It has been a few weeks since my last post because, well, LIFE, my friends. Yet in spite of slacking on my New Year’s Resolution about blogging, I can completely tick another off the list. That’s right, I have finally finished making my rainbow rag rug!
Since moving back home after university, I have been making a conscious effort to declutter my life, one tank top at a time. Charity shops are a great place to start because anything they don’t sell can be cashed in for rags. However, if you as sentimental as I am then this is easier said than done.
I had an idea. Why not make my own rags and create a rug? Full of old clothes and memories? I have always loved the rag rug my Granny made for me, and my meetings with my dissertation supervisor were rendered slightly less traumatic by the multicoloured magic carpet in the middle of her office.
If you want to see how I made mine, then read on!
To make a (rainbow) rag rug, you will need:
- Rug canvas – I used the Zweigart Quality Rug Canvas but any will do as long as the squares are big enough to thread through your rags
- Fabric/dressmaking scissors
- Measuring tape
- Old clothes and fabric – roughly 30-40 T-shirt-sized garments for a 60 x 100cm rug. Soft fabrics give your rug a lovely texture, but I used a complete mix based on what clothes I had
- TIME & PATIENCE – oodles of it
Stage 1: Collecting and cutting
First of all, gather together all of the garments you want to use and consider how you might like to arrange them on your rug. I had a lot of brightly coloured clothes so it made sense for me to make a rainbow pattern. Using a tie dye kit, I coloured some of my plain white clothes in the shades that I felt were missing.
When you are happy with your materials, it’s time to get out your fabric scissors and start chopping. Ideally you want to cut your clothes into rectangles of about 1 x 4 inches, but I would say that anywhere between 3-5 inches is fine. In total you will have to cut approx. 2500 rags, so this is not for the faint-hearted!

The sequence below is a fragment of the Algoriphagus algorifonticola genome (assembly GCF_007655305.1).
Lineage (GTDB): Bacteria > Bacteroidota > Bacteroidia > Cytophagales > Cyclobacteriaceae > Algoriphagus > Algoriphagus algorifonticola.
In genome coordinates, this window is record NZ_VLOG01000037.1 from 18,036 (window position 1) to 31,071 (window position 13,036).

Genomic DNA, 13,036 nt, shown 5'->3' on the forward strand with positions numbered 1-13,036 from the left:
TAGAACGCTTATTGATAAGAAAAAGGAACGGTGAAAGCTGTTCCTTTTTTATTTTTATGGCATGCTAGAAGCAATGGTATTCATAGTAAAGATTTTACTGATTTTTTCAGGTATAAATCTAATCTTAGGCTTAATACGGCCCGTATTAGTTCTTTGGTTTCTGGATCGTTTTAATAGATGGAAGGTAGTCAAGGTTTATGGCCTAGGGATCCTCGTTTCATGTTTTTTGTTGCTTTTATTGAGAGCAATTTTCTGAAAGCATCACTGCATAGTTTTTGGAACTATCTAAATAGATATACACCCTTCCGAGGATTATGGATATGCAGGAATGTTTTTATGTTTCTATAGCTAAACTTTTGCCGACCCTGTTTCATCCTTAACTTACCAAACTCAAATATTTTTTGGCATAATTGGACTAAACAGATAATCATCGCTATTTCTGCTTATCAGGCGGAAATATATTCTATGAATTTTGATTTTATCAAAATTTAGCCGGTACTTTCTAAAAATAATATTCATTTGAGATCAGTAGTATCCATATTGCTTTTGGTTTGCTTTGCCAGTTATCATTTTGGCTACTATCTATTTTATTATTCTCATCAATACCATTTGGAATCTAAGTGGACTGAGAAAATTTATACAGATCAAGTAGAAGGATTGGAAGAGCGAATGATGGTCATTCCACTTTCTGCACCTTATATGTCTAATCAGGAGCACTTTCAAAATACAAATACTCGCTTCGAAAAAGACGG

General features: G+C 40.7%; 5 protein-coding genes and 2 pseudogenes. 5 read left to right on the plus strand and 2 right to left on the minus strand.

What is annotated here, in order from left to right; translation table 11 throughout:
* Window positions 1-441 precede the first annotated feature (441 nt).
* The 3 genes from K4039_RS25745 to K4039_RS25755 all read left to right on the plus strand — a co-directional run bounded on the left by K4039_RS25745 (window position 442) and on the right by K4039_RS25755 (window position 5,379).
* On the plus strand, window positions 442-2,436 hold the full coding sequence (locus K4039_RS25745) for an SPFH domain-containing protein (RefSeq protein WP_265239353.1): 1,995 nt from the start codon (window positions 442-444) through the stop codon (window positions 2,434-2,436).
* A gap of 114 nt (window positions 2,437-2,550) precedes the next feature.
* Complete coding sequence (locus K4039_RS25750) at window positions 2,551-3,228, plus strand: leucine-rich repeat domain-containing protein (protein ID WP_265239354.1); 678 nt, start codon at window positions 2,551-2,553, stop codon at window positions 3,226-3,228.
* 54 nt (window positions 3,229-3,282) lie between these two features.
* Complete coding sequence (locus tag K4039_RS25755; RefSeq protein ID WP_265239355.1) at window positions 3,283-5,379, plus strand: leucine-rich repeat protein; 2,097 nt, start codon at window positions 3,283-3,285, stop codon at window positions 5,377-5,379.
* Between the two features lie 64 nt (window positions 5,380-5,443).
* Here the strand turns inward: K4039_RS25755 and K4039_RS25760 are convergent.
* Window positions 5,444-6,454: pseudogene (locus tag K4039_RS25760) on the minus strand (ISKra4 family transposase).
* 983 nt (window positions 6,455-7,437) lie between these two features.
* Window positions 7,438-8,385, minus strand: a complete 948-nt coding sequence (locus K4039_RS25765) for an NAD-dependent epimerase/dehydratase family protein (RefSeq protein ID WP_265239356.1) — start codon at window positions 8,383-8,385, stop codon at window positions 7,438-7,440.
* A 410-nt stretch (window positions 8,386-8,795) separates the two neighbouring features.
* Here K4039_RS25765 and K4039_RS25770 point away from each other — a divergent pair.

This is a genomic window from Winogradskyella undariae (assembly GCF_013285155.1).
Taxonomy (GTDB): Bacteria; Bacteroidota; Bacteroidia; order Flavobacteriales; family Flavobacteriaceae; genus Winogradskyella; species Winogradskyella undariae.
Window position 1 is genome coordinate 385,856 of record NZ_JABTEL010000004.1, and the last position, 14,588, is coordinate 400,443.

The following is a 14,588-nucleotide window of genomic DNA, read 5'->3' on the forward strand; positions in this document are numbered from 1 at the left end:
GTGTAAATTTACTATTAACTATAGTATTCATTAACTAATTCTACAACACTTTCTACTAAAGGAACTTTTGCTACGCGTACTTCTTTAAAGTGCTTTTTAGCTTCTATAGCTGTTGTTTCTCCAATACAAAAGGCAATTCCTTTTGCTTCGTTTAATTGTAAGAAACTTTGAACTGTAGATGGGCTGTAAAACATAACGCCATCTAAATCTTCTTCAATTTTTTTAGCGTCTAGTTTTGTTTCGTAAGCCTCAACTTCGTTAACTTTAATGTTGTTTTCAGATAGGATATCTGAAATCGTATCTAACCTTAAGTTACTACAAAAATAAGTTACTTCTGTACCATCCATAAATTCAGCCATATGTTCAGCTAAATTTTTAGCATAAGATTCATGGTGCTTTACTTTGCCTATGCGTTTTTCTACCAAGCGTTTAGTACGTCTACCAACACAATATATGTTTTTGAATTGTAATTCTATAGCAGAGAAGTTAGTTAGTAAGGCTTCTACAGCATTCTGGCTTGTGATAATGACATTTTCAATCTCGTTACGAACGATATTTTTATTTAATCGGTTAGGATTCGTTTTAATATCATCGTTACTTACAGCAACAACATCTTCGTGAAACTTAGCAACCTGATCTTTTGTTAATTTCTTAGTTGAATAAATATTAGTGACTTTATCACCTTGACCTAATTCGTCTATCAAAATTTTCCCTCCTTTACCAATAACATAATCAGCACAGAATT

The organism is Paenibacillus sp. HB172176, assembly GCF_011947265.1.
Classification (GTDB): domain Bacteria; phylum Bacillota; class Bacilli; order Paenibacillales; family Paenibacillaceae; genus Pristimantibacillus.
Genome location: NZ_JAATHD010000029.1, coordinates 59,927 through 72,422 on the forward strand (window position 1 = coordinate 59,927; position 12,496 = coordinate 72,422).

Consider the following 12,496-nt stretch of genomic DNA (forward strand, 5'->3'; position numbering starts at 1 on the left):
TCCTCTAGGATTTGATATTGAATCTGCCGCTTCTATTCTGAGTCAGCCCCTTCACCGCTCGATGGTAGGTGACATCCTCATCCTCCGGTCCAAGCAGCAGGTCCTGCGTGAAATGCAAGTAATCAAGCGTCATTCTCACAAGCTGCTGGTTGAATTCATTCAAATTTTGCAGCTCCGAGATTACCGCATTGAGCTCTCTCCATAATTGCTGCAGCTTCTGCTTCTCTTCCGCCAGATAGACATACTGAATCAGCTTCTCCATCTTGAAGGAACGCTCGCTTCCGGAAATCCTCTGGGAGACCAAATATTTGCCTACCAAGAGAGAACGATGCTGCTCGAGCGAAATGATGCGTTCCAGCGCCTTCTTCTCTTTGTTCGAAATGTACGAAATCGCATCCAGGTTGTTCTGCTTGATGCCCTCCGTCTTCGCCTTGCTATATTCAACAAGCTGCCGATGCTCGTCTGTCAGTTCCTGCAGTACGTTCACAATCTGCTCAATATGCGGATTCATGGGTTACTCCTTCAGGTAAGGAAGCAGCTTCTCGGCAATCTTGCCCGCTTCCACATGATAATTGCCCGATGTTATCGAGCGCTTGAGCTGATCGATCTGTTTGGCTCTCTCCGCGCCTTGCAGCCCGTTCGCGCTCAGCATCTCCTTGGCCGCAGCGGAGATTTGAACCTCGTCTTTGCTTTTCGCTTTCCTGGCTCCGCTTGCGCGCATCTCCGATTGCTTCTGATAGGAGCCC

Stage 2: Preparing your canvas
Using a tape measure, mark out the size of rug you want (e.g. 60 x 100cm), leave a few squares of margin along each edge of the rectangle and cut it out. That way, you can fold under the excess, align it with the other squares and thread through to make four clean edges.
If your canvas starts to fray at any point, you could use glue (or clear nail varnish as I did!) to fix it in place.
Stage 3: Tying the rags
The process is really quite simple… loop the rag through a square and tie a knot!
I worked along the shorter side of my canvas, which had 80 squares. I knotted on the bottom edge of every other square, doubling up at the end to avoid any gaps along the edge of the rug, using a total of 41 rags per row.
For the fringing effect along the top and bottom shorter edges, you could make and tie tassels on the edge of the square between each rag, but I just cut my rags from an old tasselled scarf!
As you can see from the underside of my rug, I only knotted along every other row. If you have the time and enough rags then by all means use every row, but my rug is full with no gaps so there was no need.
I staggered each fabric to avoid harsh lines and colour blocks. For example, one row might be alternating between sky blue and turquoise, then the next would be turquoise and teal, then teal and green and so on. In this case, you will need 21+20 rags for each row.
And there you have it! If you have any questions then don’t hesitate to comment below.
N.B.: I realise that this post is a bit different in content to my previous month’s blogging challenge, but for now I just fancy sharing whatever I feel like. If this interests you then great!